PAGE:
My father is an entrepreneur. He has been all his life.

His family had their own garage business so since he was little he worked there. He then also created his own business: a series of night clubs/pubs that he run (and DJ’ed for ;)); later on some popcorn and other candy machines that he placed at cinemas (I spent many afternoons watching E.T., Gremlins and other movies in the 80’s for free while my parents worked there), to eventually create a factory that fried and packaged crisps and popcorn and many other “lekker” things that he delivered himself (and also other drivers) to bigger supermarkets and shops.

He then expanded to also sell directly those in shops we owned, and self-run (my mum daily there without one day off, my dad making bread early in the morning, myself and my brother helping when needed, even my sister in law worked for us as a shop attendant for a while), while keeping the factory partially alive until it some day had to close; and finally, retired a few years ago.

Finding the right brand name

Many business to run, many business to start and manage. And… they all started with an idea and deciding on a name. How to find the right company name?

From this personal experience I have seen many different ways to tackle this. Here are some thoughts of how to go about it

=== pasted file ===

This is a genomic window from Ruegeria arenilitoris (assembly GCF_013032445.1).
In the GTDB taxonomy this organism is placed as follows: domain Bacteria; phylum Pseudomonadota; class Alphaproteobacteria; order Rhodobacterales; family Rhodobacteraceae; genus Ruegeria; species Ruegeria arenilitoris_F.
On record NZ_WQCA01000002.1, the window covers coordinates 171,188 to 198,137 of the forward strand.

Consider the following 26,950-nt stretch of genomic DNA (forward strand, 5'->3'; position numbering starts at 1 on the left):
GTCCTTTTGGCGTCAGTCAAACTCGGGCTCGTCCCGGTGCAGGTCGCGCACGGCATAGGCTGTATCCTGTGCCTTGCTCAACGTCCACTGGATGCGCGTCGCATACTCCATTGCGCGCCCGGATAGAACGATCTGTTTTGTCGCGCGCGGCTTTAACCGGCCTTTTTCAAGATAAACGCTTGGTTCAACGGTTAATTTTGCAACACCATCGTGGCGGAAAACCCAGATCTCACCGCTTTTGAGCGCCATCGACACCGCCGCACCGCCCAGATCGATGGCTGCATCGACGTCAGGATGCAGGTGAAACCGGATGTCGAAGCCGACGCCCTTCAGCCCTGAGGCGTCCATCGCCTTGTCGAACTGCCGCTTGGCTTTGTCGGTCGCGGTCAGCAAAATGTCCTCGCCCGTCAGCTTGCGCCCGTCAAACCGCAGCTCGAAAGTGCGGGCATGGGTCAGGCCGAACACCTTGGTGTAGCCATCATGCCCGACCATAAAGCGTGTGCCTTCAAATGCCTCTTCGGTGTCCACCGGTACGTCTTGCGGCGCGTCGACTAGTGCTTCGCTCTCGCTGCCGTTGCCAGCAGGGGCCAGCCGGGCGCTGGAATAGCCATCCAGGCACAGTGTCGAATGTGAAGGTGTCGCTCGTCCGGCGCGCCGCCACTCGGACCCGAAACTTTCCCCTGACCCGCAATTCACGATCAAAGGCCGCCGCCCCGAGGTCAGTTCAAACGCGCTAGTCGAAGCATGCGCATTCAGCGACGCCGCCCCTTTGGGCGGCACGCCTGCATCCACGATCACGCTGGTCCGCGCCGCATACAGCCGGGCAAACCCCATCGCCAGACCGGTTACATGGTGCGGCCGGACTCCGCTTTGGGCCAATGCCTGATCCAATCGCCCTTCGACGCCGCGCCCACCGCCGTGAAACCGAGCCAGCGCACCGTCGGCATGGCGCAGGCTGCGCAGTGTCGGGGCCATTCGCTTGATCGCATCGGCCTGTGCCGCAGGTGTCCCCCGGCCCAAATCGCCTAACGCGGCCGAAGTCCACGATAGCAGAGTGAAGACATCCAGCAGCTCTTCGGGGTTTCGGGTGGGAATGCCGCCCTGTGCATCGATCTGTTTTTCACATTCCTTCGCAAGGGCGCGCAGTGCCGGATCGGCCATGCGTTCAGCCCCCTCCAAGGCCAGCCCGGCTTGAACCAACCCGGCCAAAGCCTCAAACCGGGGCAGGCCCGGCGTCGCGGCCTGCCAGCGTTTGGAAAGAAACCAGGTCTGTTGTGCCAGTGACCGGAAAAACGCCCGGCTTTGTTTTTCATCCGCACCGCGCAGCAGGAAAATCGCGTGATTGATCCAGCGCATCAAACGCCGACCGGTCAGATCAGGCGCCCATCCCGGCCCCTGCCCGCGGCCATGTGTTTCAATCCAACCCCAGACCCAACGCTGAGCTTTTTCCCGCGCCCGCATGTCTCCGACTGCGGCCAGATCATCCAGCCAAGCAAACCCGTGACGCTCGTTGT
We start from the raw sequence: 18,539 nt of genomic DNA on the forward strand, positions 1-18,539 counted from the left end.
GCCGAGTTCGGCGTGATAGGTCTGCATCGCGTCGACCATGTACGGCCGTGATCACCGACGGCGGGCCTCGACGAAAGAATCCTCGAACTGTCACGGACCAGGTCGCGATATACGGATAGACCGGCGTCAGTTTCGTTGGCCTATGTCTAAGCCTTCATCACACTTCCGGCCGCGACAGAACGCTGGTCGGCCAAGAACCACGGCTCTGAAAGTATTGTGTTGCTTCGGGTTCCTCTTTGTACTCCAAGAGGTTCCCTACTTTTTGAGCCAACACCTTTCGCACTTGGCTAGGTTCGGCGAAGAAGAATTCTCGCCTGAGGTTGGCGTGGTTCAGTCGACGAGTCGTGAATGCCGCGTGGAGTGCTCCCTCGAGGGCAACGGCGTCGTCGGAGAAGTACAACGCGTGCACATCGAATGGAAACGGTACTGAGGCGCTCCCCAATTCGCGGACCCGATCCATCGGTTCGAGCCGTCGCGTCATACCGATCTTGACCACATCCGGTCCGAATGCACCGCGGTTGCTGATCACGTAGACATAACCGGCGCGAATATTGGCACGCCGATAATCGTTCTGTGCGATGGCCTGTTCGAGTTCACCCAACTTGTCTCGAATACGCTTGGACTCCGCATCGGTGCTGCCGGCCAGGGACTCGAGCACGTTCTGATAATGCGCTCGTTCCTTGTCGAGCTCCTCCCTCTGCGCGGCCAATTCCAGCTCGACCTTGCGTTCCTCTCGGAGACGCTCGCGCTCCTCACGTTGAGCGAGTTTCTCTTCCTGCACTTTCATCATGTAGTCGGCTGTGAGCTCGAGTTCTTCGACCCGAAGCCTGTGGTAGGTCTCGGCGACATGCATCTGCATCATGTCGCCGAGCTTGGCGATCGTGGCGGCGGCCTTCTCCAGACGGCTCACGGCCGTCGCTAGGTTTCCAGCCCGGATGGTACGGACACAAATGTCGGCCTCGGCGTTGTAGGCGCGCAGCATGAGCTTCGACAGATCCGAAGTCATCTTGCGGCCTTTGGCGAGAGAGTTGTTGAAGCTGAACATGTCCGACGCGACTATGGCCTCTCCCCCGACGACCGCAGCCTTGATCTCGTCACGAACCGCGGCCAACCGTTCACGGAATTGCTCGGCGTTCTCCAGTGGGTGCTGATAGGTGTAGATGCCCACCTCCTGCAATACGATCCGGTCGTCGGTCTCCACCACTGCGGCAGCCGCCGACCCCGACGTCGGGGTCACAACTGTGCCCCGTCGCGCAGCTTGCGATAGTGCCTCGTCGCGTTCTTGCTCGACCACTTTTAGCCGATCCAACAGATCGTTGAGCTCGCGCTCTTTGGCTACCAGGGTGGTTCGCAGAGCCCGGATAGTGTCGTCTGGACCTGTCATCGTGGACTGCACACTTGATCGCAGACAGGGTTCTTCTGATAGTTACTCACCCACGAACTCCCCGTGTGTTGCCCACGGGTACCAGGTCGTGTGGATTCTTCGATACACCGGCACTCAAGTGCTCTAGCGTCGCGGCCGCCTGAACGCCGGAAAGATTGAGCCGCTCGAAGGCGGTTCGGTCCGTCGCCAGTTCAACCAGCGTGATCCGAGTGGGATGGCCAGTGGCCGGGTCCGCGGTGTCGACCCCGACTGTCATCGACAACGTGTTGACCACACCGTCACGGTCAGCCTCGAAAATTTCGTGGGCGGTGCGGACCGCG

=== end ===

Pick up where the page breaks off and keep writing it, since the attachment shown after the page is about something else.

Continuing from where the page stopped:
• Find a keyword that relates to your core product/service and create a fun link around it . e.g. an old word for popcorn in Spanish is Cotufa. My dad changed it around to use K instead of C as that sounded a bit more Basque, which is were the business was located – which comes as a link to next tip
  • Find a keyword that relates to the location where your business is (e.g city, known character) – e.g. Celedon is the main character on the city festivals.
  • Find an image or character that is widely known (and has no copyright issues – this is important, we could have been in trouble when our family shops were called Zipi Zape, a cartoon character!)
  • Find an imagery that represents your core value – e.g. a bow meaning hospitality.
  • Use an acronym using names (e.g. first or last names of family members) or combined words – can have no meaning at all.

Deciding on a company name can be a tough job, because it will be your first interaction with your clientele , and the impression they get from that name (and your logo and your web, but we will get to that a bit later) might make it or break it for their decision to purchase or engage with you.

In an international and multicultural world, where we are all connected and access to business is much less local than before, finding the right name that will work for different languages can be a daunting task too.

My best friend was recently brainstorming for her artistic name – she makes beautiful paintings with carbon pen – and she was struggling with it because using a Spanish name for herself can be really limiting in the future – especially when you want to use a name that contains Ñ ! – and some English names linked to the one she wanted in Spanish had a negative association when translated back. Ouch! (If you are curious, she has finally decided for a mixed approach: miss_rayas)